An illiterate French peasant girl devoted to Catholicism, Joan of Arc was 16 years old when she got out of an arranged marriage to a dude she didn’t like, split for a nearby town (where she convinced the locals she was “the virgin who would save France” of folk myth), and got an audience with King Charles where she persuaded him that she spoke to archangels and they answered her back. She went to war against England in men’s clothes and bobbed hair, led French troops to victories in the endless crock of shit known as the Hundred Years War, fell into enemy hands and was tried on trumped-up charges including everything from heresy to cross-dressing to stealing a horse. Joan was 19 when the Brits burned her at the stake.

Sain Joan_Preminger_Seberg

Joan of Arc – nicknamed the Maid of Orleans – is France’s national creation story. She is promoted by many as a feminist symbol … or at least a better role model than Paris Hilton. In 1920, she was awarded saint status by the Catholic Church. Joan has also – with the exception of Jesus – inspired more works of art than anyone in Western history, providing the basis for a raft of novels, poems, plays, films, TV shows, operas, oratorios, pop songs, tapestries, paintings and sculptures. Not to mention screensavers, t-shirts and coffee mugs.

A brief list of Joan’s Greatest Hits would include Henry VI, Part I (1590, where good Englishman, William Shakespeare, makes her the villain); the painting Joan of Arc at Prayer by Peter Paul Rubens (1620); Voltaire’s savage epic poem The Maid of Oranges (1756) and its sympathetic answer from Friedrich Schiller in The Maid of Orleans (1801); the two operas based on the Schiller play by Verdi in 1845 and Tchaikovsky in 1878;  Mark Twain’s neglected, uncharacteristically earnest novel Personal Recollections of Joan of Arc (1896); Joan as Chicago labor leader in Brecht’s Saint Joan of the Stockyards (1930); the Leonard Cohen single “Joan of Arc” from Songs of Love and Hate (1970); and the two-part Joan the Maiden (1994) by French New Wave filmmaker Jacques Rivette.

Distorted-Sets-in-THE-PASSION-OF-JOAN-OF-ARCI am one of the five people who like Otto Preminger’s Saint Joan (1957), primarily because of the lovely natural portrayal of Joan by Jean Seberg (in her 1st movie) who was panned at the time but whose performance in retrospect seems almost the film’s only good one. The 1923 George Bernard Shaw play – upon which the Preminger movie was based – is the best stage presentation of Joan’s trial (drawing on actual transcripts) and one of Shaw’s finest works.  Carl Theodor Dreyer’s 1928 The Passion of Joan of Arc is an artistic experience with few equals. Renee Jeanne Falconetti’s performance is so compelling that not only do you believe Joan heard voices, you start hearing them yourself … and it’s a silent film.

I would be remiss if I didn’t also mention former Go Go Jane Weidlin as Joan in Bill and Ted’s Excellent Adventure (1989) and the boys’ friendly greeting, “Welcome aboard, Miss Arc.” And the theme song from the Seventies TV series Maude, which has a line that sums it all up: “Joan of Arc with the Lord to guide her/she was a sister who really cooked.”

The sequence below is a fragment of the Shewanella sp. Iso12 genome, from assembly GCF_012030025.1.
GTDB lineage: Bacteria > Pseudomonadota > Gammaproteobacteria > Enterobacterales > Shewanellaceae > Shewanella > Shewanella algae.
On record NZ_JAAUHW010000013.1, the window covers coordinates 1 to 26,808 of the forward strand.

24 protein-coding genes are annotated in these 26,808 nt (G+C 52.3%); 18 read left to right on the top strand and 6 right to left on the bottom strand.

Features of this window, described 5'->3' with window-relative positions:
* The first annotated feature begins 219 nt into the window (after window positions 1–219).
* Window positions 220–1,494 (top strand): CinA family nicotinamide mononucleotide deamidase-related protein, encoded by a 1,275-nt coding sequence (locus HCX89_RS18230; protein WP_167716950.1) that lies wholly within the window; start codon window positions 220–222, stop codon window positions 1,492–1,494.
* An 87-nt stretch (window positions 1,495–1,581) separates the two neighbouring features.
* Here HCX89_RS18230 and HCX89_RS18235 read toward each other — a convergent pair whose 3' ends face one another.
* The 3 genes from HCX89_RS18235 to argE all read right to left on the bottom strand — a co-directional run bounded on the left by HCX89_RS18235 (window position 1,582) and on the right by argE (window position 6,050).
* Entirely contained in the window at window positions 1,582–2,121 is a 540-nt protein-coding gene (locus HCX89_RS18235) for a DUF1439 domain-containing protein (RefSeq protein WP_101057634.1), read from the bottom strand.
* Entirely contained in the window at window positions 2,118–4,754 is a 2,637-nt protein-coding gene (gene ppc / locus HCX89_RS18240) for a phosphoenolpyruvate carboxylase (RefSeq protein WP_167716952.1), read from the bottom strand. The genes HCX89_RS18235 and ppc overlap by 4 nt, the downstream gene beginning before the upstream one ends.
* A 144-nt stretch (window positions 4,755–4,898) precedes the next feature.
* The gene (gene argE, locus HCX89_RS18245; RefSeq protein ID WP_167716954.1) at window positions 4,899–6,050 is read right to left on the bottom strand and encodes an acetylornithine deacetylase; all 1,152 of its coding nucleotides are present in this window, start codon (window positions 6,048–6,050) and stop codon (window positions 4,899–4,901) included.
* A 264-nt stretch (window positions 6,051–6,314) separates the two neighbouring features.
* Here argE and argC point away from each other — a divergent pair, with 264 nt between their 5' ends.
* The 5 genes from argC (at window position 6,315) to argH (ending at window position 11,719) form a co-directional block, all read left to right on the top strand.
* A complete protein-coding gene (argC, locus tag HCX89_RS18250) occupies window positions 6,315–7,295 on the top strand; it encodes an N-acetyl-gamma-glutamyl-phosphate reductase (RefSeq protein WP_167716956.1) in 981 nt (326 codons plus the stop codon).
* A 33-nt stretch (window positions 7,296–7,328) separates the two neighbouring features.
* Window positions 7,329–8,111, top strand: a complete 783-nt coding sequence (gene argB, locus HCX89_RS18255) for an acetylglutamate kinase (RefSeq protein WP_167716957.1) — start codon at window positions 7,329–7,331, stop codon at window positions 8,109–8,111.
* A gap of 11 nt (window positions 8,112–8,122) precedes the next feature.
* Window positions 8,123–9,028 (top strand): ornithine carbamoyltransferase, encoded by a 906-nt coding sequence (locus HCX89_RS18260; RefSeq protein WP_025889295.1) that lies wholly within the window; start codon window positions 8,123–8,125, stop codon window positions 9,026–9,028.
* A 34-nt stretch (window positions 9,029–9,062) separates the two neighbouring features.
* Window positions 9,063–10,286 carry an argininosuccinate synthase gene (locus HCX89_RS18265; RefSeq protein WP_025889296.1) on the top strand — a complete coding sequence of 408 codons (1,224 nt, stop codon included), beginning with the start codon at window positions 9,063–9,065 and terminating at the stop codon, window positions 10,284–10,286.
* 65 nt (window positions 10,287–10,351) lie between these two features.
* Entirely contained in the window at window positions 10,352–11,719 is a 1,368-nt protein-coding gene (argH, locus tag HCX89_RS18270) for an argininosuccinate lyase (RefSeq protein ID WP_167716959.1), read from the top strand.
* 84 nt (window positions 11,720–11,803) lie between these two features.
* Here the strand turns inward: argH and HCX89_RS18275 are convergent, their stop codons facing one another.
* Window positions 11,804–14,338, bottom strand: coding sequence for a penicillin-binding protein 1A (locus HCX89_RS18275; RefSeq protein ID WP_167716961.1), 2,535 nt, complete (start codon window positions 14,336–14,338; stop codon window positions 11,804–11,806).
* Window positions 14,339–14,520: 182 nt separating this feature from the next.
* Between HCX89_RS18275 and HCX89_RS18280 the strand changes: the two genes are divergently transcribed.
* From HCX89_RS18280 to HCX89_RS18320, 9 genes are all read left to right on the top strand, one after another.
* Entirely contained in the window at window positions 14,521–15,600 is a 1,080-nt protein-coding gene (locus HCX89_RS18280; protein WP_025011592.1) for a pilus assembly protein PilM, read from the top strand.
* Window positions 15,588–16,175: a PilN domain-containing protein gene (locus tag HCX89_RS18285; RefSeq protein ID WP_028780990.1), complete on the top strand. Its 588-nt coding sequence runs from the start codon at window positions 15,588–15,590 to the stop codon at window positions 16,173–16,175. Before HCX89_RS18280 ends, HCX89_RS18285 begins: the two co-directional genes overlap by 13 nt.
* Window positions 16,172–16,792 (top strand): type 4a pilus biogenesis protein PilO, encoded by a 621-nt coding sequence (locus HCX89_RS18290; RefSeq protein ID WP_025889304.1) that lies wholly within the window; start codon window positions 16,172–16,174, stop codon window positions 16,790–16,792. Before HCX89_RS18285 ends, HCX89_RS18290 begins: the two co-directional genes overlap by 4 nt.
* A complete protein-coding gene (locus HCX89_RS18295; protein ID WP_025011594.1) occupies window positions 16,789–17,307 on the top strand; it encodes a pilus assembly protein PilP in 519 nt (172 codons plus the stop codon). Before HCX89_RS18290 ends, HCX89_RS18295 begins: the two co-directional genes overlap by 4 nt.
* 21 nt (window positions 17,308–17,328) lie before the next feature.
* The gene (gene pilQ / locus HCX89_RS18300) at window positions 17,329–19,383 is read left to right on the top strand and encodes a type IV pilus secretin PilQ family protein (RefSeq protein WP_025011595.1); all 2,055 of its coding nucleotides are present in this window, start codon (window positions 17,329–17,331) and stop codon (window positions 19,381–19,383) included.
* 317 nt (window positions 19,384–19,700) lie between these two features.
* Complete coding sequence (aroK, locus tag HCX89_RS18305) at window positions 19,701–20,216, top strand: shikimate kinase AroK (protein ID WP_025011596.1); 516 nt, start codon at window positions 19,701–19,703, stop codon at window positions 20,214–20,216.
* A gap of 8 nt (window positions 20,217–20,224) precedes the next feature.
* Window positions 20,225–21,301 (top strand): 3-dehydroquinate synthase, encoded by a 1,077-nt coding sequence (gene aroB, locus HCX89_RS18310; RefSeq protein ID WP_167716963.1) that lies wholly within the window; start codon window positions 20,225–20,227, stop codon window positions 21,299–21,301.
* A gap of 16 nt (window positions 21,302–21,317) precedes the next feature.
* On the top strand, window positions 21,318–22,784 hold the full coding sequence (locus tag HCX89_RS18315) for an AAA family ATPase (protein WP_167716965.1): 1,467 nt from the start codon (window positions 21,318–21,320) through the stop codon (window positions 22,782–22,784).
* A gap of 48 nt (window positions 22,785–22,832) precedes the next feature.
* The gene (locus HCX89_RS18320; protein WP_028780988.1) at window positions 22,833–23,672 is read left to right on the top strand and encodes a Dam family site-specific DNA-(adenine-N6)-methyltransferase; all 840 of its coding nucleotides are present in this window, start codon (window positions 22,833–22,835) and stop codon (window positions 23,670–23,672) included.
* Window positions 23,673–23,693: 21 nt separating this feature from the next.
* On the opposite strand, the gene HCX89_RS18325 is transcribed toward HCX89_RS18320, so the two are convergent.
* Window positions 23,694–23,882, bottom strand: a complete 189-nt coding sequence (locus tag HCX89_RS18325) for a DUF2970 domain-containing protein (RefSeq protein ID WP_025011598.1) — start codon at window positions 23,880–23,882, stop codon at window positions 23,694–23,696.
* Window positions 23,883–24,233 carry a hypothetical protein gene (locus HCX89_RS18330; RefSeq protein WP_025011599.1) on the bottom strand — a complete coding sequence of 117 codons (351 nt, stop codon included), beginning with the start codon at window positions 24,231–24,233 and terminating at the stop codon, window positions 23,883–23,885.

A Wedding to Remember

On this date in 1950, A Member of the Wedding opened on Broadway

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Carson McCullers adapted the play The Member of the Wedding from her novel of the same name about Frankie Addams, a lonely 12-year-old tomboy who becomes obsessed with her older brother’s upcoming wedding. The Broadway production was directed by Harold Clurman and starred Julie Harris as Frankie, second-grader Brandon DeWilde (“Shane! Come back, Shane!”) as her cousin John Henry, and the magnificent Ethel Waters as the family housekeeper Bereneice.

The show premiered 65 years ago today and ran at the Empire Theater for 501 performances

Movie director Fred Zinnemann wisely used the Broadway cast for his 1952 film of play. Julie Harris was 25 when she starred as Frankie onstage and 27 in the movie, but she somehow pulls it off.

The top picture is a cast photo from the 1950 stage production; the one below, a backstage shot of Harris smoking a cigarette and Waters with Carson McCullers on opening night.

backstage memeber

New Year’s Eve Safety Tips

picked up from The Movies.

  • Don’t forget to eat,  your dinner rolls will dance (The Gold Rush, 1925)
  • Don’t accept a party invitation from an aging movie queen, you’ll be the only guest and things could get sticky (Sunset Blvd., 1950)
  • Don’t try to spend it with your married boyfriend, he’ll leave early to be with his wife and you’ll be depressed (The Apartment, 1960)
  • Don’t go cheating on your husband, even if you’re a porn star (Boogie Nights, 1997)
  • Don’t underestimate guerrillas or ever betray your brother (The Godfather Part II, 1974)
  • Don’t – whatever else you do – spend it on an ocean liner (The Poseidon Adventure, 1972)

Oh, and – even though I couldn’t find a movie scene about it – don’t drink and drive. Happy New Year!

Twilight Cowboy

Jon Voight (born December 29, 1938) – American Actor